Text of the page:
Getting children back into school after emergencies
This 12-year-old boy loves to cook.
For now, all his utensils and ingredients are made of plastic. Soon, however, he could be whipping up real food.
He is Cessar Jr., named after his father.
The young boy wears eyeglasses supported by strings, making sure they don’t fall off whenever he bends over to cook.
When he’s not playing in his mini kitchen, Cessar Jr. loves to hang out with his two siblings.
“He’s energetic and can be naughty too,” Sheila, Cessar Jr.’s older sister, said in Filipino.
The two are close, with Sheila assisting her brother whenever he takes his afternoon stroll.
"I wish he could someday walk properly, by himself," she added.
Cessar Jr. has Cerebral Palsy.
Children with disability
Cerebral Palsy is considered a neurological disorder caused by non-progressive brain malformation or injury that occurs during a child’s brain development period.
This is why Cessar Jr. has difficulties with body movement and muscle coordination.
This, however, doesn’t make him less of a boy.
It doesn’t make him less of a learner. In fact, Cessar Jr. is in school.
Not all Filipino children with disability, however, have access to education like Cessar Jr.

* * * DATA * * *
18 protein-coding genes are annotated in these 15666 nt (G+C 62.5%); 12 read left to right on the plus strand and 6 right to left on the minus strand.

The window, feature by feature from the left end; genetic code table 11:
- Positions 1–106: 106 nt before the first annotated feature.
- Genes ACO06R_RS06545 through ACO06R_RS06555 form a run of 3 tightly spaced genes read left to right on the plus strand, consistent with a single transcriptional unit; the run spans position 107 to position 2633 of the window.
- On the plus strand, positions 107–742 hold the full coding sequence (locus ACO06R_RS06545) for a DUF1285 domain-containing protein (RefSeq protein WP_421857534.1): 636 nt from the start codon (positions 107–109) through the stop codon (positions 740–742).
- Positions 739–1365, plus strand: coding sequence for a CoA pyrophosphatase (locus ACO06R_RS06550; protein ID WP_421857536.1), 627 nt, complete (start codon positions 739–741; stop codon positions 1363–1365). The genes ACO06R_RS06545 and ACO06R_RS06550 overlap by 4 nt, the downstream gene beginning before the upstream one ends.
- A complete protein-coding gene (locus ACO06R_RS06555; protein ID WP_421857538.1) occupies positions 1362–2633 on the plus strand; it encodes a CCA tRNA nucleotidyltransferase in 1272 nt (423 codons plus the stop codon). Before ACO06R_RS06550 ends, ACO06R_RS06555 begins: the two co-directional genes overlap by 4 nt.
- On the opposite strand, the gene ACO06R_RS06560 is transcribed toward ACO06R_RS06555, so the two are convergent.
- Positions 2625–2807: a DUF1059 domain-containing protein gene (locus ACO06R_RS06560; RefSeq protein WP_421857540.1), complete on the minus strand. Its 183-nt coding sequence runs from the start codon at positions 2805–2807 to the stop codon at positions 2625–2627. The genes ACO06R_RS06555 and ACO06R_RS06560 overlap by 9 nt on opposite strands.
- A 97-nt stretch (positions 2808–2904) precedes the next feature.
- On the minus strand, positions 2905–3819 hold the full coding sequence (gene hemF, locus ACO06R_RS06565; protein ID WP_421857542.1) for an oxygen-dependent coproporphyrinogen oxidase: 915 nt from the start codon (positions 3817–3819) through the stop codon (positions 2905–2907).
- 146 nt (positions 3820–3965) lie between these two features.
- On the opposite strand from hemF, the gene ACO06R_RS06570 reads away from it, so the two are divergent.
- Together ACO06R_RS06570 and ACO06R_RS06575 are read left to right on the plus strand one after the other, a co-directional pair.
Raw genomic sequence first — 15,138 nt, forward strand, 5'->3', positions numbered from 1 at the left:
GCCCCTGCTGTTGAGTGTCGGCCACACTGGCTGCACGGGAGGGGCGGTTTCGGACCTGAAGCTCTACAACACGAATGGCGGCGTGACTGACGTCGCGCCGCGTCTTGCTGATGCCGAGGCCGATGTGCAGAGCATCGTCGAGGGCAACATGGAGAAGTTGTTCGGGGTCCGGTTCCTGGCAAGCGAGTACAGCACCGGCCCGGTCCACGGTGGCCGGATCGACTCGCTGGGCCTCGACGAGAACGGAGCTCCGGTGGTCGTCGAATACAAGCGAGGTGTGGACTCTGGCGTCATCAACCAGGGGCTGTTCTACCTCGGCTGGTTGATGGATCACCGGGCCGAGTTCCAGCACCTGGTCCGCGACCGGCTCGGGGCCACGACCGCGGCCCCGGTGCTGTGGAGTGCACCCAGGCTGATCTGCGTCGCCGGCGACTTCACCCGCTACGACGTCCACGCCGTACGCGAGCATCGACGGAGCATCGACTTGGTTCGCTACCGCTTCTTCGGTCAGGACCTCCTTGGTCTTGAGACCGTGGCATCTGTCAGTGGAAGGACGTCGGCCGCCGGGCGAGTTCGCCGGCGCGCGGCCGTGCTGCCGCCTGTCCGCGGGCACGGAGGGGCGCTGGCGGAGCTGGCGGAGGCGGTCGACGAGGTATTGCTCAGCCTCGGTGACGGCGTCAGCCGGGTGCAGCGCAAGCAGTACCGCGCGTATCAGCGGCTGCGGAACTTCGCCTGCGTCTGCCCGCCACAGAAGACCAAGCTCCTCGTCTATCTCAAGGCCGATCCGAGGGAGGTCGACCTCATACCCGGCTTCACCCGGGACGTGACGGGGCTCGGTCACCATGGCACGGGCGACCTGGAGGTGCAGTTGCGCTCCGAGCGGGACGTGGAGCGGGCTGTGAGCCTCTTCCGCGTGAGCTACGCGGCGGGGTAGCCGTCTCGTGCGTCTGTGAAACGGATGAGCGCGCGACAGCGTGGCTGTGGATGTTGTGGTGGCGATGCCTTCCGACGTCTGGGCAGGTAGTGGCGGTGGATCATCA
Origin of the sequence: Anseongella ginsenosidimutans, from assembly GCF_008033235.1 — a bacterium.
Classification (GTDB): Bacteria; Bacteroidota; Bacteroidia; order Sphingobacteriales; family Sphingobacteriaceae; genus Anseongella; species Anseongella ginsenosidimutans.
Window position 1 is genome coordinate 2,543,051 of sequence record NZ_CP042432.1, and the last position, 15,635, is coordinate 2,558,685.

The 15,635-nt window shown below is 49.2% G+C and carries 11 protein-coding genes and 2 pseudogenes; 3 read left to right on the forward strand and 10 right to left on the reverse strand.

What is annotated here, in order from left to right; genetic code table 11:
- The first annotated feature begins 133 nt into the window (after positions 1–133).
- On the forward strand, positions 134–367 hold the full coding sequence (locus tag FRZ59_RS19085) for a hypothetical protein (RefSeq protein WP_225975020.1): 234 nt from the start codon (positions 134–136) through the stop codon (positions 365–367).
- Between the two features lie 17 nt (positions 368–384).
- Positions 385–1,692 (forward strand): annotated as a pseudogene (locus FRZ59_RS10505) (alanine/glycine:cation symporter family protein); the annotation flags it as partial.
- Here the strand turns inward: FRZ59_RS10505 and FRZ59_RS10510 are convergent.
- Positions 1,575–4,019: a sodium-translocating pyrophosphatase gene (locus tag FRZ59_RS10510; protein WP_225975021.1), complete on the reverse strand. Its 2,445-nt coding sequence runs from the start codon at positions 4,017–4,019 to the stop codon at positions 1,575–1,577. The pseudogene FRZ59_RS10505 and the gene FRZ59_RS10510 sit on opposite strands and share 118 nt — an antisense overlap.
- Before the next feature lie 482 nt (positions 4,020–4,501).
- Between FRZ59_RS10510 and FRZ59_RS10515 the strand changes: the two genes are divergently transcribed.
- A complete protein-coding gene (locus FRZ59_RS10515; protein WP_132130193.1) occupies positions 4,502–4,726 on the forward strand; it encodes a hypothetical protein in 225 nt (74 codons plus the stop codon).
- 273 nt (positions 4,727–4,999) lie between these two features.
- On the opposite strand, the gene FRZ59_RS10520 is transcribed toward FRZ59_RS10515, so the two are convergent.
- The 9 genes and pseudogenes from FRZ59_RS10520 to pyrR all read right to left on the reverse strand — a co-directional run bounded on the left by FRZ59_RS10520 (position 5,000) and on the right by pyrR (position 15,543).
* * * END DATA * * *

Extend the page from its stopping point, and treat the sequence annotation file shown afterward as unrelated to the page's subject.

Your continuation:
As of 2010, there were 375,952 recorded school-age children with disabilities in the Philippines, the National Census showed.
But only 1 in every 3 of these children is in school.
Cessar Jr. is part of Save the Children’s KASALI project, which provides inclusive education to children with disability.
We believe that all children have the right to learn, free from discrimination and abuse.
“All the differences we have – may it be in ability, disability, culture, race, religion, gender – are just basically parts of human diversity,” said Kim Agravante, KASALI’s Project Officer.
“And we should learn to accept and appreciate our differences,” Kim continued. “Because from this, we learn better, we live better, and we learn to work together as a community.
Aside from providing education and therapy opportunities, KASALI also trains families on proper childcare and the rights of children with disability.
Every child deserves love, care, and support – which should all begin at home.
“When there are children who are not used to my son’s situation, I talk to them,” explained Cessar Jr.’s father.
“Some children run away from my son,” he continued. “I tell them not to be scared of Cessar Jr.”
“I advise parents who have children with disability to never be ashamed of their kids.”
Help us reach more children like Cessar Jr. Support our KASALI project and inclusive education programs.
Give children the gift of learning today, secure their tomorrow!
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